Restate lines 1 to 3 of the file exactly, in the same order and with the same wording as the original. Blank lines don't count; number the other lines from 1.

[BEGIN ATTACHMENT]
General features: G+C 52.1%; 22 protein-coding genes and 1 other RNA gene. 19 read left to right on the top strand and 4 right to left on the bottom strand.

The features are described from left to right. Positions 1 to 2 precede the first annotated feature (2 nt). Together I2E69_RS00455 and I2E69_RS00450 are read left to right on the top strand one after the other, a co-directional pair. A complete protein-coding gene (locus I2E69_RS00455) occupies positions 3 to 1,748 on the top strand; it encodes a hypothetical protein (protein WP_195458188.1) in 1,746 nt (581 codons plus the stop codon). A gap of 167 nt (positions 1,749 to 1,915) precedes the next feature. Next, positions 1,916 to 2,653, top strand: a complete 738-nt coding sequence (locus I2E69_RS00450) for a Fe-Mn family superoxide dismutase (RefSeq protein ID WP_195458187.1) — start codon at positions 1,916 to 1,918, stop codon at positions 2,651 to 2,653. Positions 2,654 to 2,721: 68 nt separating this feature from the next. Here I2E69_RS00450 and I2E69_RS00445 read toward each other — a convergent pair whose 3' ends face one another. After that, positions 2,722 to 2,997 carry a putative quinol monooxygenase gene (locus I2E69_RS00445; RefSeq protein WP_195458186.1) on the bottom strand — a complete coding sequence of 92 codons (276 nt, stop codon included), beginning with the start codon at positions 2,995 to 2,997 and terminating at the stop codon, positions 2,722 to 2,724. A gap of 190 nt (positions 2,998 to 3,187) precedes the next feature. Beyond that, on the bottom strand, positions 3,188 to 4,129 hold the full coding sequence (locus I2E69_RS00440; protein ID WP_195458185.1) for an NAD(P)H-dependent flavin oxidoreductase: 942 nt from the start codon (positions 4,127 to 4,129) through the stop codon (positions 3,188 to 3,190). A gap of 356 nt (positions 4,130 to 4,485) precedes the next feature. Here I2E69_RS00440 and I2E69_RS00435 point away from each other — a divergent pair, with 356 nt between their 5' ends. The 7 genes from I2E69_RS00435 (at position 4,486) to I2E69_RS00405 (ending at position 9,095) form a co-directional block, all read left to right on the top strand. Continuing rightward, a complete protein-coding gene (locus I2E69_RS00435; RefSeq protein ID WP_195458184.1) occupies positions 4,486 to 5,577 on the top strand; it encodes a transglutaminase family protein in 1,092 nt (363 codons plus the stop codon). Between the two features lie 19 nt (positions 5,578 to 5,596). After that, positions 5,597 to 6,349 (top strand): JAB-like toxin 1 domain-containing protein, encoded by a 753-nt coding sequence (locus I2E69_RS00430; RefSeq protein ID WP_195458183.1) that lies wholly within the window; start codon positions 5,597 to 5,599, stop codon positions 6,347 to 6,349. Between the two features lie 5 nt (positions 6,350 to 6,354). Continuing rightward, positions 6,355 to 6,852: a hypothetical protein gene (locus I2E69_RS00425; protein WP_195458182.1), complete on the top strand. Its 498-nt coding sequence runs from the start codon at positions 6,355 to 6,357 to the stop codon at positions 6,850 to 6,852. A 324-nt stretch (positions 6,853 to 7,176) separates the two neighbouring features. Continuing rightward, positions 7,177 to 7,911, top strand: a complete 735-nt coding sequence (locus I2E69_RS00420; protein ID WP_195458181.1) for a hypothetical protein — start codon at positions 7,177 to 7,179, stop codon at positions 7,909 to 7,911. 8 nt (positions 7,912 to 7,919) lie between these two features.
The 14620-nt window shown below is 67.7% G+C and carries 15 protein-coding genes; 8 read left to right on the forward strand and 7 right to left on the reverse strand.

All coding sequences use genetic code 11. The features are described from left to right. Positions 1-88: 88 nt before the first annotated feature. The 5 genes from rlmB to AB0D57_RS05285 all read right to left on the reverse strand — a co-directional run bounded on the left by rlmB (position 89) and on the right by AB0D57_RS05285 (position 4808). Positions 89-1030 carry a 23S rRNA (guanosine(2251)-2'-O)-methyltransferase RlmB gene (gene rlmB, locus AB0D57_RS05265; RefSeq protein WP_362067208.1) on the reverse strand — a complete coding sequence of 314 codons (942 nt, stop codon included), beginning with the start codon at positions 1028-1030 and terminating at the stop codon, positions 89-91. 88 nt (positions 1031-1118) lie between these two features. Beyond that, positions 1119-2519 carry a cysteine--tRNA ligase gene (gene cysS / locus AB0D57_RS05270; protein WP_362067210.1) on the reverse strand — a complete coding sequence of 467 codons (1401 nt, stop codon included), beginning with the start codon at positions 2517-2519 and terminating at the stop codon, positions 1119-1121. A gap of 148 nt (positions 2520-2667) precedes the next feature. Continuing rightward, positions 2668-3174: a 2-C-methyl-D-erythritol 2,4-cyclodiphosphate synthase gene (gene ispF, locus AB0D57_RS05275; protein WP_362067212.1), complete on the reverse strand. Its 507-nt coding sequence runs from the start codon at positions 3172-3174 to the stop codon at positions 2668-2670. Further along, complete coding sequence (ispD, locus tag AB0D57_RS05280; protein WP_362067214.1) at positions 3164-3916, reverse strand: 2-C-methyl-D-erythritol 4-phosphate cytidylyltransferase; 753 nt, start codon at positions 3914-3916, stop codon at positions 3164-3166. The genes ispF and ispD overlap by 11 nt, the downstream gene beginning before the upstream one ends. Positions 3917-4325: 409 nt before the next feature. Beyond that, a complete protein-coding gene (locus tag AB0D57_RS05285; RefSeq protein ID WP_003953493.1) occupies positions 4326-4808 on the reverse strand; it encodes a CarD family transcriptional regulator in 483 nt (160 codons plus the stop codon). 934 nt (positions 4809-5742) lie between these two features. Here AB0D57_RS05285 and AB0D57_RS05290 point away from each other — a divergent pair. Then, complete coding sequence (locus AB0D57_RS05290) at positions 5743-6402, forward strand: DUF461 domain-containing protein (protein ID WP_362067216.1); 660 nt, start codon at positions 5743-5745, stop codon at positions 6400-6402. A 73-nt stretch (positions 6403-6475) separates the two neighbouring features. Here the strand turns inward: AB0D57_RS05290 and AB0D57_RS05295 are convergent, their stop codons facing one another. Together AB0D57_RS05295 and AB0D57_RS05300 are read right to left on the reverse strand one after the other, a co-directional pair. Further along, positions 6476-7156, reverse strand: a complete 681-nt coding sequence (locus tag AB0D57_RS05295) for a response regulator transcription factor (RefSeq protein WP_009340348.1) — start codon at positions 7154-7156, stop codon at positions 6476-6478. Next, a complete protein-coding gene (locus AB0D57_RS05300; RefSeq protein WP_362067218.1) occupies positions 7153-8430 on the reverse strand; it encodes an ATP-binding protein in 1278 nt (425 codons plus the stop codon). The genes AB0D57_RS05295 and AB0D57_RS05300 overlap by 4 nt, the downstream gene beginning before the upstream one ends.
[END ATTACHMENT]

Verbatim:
General features: G+C 52.1%; 22 protein-coding genes and 1 other RNA gene. 19 read left to right on the top strand and 4 right to left on the bottom strand.

The features are described from left to right. Positions 1 to 2 precede the first annotated feature (2 nt). Together I2E69_RS00455 and I2E69_RS00450 are read left to right on the top strand one after the other, a co-directional pair. A complete protein-coding gene (locus I2E69_RS00455) occupies positions 3 to 1,748 on the top strand; it encodes a hypothetical protein (protein WP_195458188.1) in 1,746 nt (581 codons plus the stop codon). A gap of 167 nt (positions 1,749 to 1,915) precedes the next feature. Next, positions 1,916 to 2,653, top strand: a complete 738-nt coding sequence (locus I2E69_RS00450) for a Fe-Mn family superoxide dismutase (RefSeq protein ID WP_195458187.1) — start codon at positions 1,916 to 1,918, stop codon at positions 2,651 to 2,653. Positions 2,654 to 2,721: 68 nt separating this feature from the next. Here I2E69_RS00450 and I2E69_RS00445 read toward each other — a convergent pair whose 3' ends face one another. After that, positions 2,722 to 2,997 carry a putative quinol monooxygenase gene (locus I2E69_RS00445; RefSeq protein WP_195458186.1) on the bottom strand — a complete coding sequence of 92 codons (276 nt, stop codon included), beginning with the start codon at positions 2,995 to 2,997 and terminating at the stop codon, positions 2,722 to 2,724. A gap of 190 nt (positions 2,998 to 3,187) precedes the next feature. Beyond that, on the bottom strand, positions 3,188 to 4,129 hold the full coding sequence (locus I2E69_RS00440; protein ID WP_195458185.1) for an NAD(P)H-dependent flavin oxidoreductase: 942 nt from the start codon (positions 4,127 to 4,129) through the stop codon (positions 3,188 to 3,190). A gap of 356 nt (positions 4,130 to 4,485) precedes the next feature. Here I2E69_RS00440 and I2E69_RS00435 point away from each other — a divergent pair, with 356 nt between their 5' ends. The 7 genes from I2E69_RS00435 (at position 4,486) to I2E69_RS00405 (ending at position 9,095) form a co-directional block, all read left to right on the top strand. Continuing rightward, a complete protein-coding gene (locus I2E69_RS00435; RefSeq protein ID WP_195458184.1) occupies positions 4,486 to 5,577 on the top strand; it encodes a transglutaminase family protein in 1,092 nt (363 codons plus the stop codon). Between the two features lie 19 nt (positions 5,578 to 5,596). After that, positions 5,597 to 6,349 (top strand): JAB-like toxin 1 domain-containing protein, encoded by a 753-nt coding sequence (locus I2E69_RS00430; RefSeq protein ID WP_195458183.1) that lies wholly within the window; start codon positions 5,597 to 5,599, stop codon positions 6,347 to 6,349. Between the two features lie 5 nt (positions 6,350 to 6,354). Continuing rightward, positions 6,355 to 6,852: a hypothetical protein gene (locus I2E69_RS00425; protein WP_195458182.1), complete on the top strand. Its 498-nt coding sequence runs from the start codon at positions 6,355 to 6,357 to the stop codon at positions 6,850 to 6,852. A 324-nt stretch (positions 6,853 to 7,176) separates the two neighbouring features. Continuing rightward, positions 7,177 to 7,911, top strand: a complete 735-nt coding sequence (locus I2E69_RS00420; protein ID WP_195458181.1) for a hypothetical protein — start codon at positions 7,177 to 7,179, stop codon at positions 7,909 to 7,911. 8 nt (positions 7,912 to 7,919) lie between these two features.
The 14620-nt window shown below is 67.7% G+C and carries 15 protein-coding genes; 8 read left to right on the forward strand and 7 right to left on the reverse strand.